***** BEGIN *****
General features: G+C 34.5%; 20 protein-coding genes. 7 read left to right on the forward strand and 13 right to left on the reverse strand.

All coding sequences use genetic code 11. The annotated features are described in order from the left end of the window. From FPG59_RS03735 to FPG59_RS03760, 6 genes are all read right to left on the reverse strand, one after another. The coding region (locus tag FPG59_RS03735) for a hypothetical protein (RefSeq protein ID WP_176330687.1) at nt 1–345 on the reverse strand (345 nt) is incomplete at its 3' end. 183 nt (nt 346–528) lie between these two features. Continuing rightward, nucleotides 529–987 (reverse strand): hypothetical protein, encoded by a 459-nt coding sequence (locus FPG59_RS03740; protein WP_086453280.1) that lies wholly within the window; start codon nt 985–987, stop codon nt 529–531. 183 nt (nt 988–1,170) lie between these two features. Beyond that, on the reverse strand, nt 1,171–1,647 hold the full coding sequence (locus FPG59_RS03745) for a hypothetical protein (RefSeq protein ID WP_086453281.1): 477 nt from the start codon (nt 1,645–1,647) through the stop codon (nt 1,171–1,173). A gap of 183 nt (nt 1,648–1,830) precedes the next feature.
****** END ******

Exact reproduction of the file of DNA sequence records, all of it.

General features: G+C 34.5%; 20 protein-coding genes. 7 read left to right on the forward strand and 13 right to left on the reverse strand.

All coding sequences use genetic code 11. The annotated features are described in order from the left end of the window. From FPG59_RS03735 to FPG59_RS03760, 6 genes are all read right to left on the reverse strand, one after another. The coding region (locus tag FPG59_RS03735) for a hypothetical protein (RefSeq protein ID WP_176330687.1) at nt 1–345 on the reverse strand (345 nt) is incomplete at its 3' end. 183 nt (nt 346–528) lie between these two features. Continuing rightward, nucleotides 529–987 (reverse strand): hypothetical protein, encoded by a 459-nt coding sequence (locus FPG59_RS03740; protein WP_086453280.1) that lies wholly within the window; start codon nt 985–987, stop codon nt 529–531. 183 nt (nt 988–1,170) lie between these two features. Beyond that, on the reverse strand, nt 1,171–1,647 hold the full coding sequence (locus FPG59_RS03745) for a hypothetical protein (RefSeq protein ID WP_086453281.1): 477 nt from the start codon (nt 1,645–1,647) through the stop codon (nt 1,171–1,173). A gap of 183 nt (nt 1,648–1,830) precedes the next feature.